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Spokane, Washington  Est. May 19, 1883
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Case closed: Long search solves ‘Michael mystery’

Rebecca Nappi The Spokesman-Review

This is the second in a four-part “Cold Case” series on a recent quest by Spokane County medical examiner’s office staffers to identify a John Doe found dead of natural causes in downtown Spokane in 1983. Last Saturday’s column explained that John Doe’s name was discovered April 12 through a fingerprint match by the FBI.

They knew his name now: Michael Keith Roberts. But they wanted to know more. Why did he die destitute at age 30? Were Michael’s parents still alive? Did they wonder what happened to their son?

Answering the questions became a team effort for medical examiner staffers. Their office is located in the basement of a nondescript building near Holy Family Hospital, and they placed Michael’s file in a central place. Throughout the spring, they all dipped into the Michael mystery.

Theresa Giannetto, a staff assistant, took a special interest because the mother in her wondered how Michael’s mother lived with the knowledge that her child had wandered off into adult oblivion. Giannetto (who two weeks ago took a new job as manager of records for the Spokane Police Department) had a knack for finding and comforting next of kin.

Michael’s birth certificate, easily tracked down after the FBI fingerprint match, showed that he was born at Tacoma General Hospital on Jan. 22, 1953. His mother’s name: Olga Lee Salonisen. His father: Merlin Lloyd Roberts. If alive, his mother would be 71, his father, 77.

Michael had enlisted in the Navy but was given a medical discharge after three days, and through Michael’s military records, staffers discovered that his father, Merlin, died when Michael was a young boy.

Shouldn’t be too hard to find Olga, Giannetto figured, because Salonisen is not a common name. She started calling Salonisens throughout the country. Early on, she reached a Gary Salonisen in California. He told her he was related to every Salonisen in the United States.

He wasn’t sure, but he believed that Olga had married his dad’s brother, but it was a short-lived marriage, and no one got to know Olga. But Salonisen was listed as her maiden name on Michael’s birth certificate, and it didn’t seem likely that she would have a husband before Merlin, because she was only 19 when Michael was born.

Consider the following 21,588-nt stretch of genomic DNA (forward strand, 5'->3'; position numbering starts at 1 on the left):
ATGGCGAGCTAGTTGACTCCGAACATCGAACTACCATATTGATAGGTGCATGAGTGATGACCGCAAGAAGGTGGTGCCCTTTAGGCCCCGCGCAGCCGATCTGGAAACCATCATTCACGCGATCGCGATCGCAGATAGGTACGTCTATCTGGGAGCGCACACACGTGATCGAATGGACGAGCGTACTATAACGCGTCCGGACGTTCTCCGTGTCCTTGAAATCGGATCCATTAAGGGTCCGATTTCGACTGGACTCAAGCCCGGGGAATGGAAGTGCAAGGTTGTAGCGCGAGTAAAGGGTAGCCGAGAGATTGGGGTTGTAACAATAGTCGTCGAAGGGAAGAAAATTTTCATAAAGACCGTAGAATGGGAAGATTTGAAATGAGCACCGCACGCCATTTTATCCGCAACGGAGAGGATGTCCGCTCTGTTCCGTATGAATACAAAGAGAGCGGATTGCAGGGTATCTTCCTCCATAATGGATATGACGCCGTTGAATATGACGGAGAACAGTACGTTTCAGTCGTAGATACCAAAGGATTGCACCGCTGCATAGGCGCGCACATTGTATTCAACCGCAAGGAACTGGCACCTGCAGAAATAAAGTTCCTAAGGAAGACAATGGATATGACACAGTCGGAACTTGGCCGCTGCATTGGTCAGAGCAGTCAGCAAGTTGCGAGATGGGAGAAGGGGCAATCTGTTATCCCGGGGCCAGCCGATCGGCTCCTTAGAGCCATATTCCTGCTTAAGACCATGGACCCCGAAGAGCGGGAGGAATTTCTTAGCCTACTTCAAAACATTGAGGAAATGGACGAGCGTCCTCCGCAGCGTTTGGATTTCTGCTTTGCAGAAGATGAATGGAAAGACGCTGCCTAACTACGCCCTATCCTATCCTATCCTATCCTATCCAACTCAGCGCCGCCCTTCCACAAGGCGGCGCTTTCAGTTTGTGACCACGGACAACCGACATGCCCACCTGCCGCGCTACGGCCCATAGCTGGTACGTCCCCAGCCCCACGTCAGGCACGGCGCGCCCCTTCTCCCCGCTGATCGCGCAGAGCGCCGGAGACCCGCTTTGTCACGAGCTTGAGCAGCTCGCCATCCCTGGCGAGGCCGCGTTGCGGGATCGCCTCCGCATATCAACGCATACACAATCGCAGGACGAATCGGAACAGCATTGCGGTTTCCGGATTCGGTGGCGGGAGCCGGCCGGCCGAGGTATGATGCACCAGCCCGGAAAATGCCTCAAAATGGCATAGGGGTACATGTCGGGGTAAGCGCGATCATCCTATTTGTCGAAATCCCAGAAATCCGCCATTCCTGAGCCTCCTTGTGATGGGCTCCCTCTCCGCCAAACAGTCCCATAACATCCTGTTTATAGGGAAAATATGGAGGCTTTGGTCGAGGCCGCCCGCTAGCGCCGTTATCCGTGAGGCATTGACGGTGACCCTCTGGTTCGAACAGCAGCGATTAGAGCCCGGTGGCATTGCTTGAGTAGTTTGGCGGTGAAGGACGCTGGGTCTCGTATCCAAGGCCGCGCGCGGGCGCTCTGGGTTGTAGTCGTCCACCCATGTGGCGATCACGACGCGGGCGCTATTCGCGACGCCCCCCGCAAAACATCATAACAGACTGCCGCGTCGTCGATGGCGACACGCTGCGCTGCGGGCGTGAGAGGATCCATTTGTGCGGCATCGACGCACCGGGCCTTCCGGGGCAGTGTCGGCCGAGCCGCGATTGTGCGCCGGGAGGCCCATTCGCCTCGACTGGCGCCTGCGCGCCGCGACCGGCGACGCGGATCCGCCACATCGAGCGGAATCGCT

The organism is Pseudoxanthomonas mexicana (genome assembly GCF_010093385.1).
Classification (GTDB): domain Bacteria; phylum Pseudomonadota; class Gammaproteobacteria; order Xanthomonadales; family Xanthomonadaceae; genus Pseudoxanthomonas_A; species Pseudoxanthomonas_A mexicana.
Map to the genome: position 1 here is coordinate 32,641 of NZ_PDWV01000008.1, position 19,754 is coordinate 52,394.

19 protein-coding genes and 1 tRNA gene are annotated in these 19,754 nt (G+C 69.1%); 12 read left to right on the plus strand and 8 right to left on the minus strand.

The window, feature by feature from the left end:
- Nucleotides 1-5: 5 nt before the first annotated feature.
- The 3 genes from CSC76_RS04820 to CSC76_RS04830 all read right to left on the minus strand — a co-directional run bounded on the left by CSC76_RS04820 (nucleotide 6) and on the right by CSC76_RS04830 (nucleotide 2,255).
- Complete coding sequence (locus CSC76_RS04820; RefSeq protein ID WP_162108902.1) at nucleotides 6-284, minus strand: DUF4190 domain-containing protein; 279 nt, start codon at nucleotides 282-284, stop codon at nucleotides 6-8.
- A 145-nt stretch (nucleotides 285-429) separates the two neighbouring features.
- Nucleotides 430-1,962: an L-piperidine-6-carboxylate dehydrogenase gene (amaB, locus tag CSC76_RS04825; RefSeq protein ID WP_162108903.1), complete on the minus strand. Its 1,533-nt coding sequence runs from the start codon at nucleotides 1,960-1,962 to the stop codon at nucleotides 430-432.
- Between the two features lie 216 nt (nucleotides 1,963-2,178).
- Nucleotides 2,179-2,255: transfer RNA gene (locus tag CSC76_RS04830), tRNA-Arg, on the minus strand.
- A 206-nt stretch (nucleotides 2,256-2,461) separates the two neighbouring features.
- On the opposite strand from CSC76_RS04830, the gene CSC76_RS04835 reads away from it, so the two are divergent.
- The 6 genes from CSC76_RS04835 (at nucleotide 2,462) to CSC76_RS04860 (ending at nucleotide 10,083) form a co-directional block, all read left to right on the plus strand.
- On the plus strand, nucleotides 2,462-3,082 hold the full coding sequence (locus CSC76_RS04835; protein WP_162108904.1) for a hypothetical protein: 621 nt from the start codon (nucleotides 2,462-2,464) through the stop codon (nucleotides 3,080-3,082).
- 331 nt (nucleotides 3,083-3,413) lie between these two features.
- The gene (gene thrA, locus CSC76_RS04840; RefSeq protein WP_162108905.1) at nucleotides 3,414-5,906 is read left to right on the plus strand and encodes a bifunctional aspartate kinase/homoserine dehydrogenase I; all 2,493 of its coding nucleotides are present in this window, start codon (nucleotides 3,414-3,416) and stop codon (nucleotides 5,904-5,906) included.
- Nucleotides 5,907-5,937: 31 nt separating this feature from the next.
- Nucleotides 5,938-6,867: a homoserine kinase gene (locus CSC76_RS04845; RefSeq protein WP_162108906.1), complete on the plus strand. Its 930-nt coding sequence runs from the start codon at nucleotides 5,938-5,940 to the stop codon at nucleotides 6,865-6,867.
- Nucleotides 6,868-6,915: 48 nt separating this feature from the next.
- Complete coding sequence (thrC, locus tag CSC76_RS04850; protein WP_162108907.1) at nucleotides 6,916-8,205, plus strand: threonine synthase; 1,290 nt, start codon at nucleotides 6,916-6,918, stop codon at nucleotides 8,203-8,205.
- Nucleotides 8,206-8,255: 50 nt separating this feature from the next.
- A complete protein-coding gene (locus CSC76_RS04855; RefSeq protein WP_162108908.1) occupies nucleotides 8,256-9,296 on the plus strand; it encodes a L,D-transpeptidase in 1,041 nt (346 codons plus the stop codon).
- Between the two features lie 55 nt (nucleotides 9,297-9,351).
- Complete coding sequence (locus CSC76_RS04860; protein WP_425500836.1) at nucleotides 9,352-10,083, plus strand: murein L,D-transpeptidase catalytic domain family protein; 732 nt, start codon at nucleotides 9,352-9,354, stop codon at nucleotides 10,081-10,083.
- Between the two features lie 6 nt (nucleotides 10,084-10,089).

More dead ends followed. On the morning of May 26, after weeks of phone calls and letters and e-mails in search of Olga, Giannetto felt so discouraged that she wrote “case closed” in her Michael notes.

That very afternoon, Social Security Administration contacts informed her that Olga had remarried after Merlin Roberts. Her name was Olga Cole. But, alas, she had died Sept. 21, 1995, in Washington state. Giannetto then located Olga Cole’s death certificate which revealed the name and hometown of her widowed husband.

Giannetto easily found a phone number for “Mr. Cole.” (Cole didn’t want to talk to the media nor have his first name or current hometown revealed.)

Giannetto told Cole she was calling about Michael Keith Roberts. Cole said, “He’s my stepson.”

He had raised Michael from early childhood. He was a child prone to violent outbursts, Cole said, and by his late teens, it was obvious he suffered from mental illness, most likely schizophrenia.

He and Olga had provided him a middle-class life, even though they moved around for Cole’s corporate job. Michael’s younger siblings turned out fine, but Michael took off at 18. He returned home one time, distraught and destitute.

Olga and Cole built Michael an apartment above their garage and tried to get him help. Soon Michael told them, “I can’t go to the dentist, because when they put injections in my mouth; they put demons there, too.” And then, he was off again.

Over the years, they’d get calls from mental institutions saying Michael had checked in, but he never stayed long enough for them to locate him. Eventually, all contact ceased.

Olga grew into older age fearing that her son had died. Her intuition was correct. Michael died a Spokane street person, 12 years before her. After Olga’s death, Cole found a bundle of Michael’s papers, tied together with a blue ribbon. He threw them out.

If Olga were alive, Cole told Giannetto, she would request that Michael’s body be exhumed and sent home to her for burial. But Cole said he didn’t care to see Michael’s unmarked grave at Fairmount Memorial Park nor attend a planned memorial service for Michael.

The World War II veteran compared it to the men buried in the sea after the Pearl Harbor attack. They are entombed where they dropped, as it should be. Let the dead rest. Giannetto sensed she had opened a very old wound.

“Do you mind if we put a headstone on Michael’s grave?” Giannetto asked him.

Cole hesitated, then said: “Do what you need to do.”

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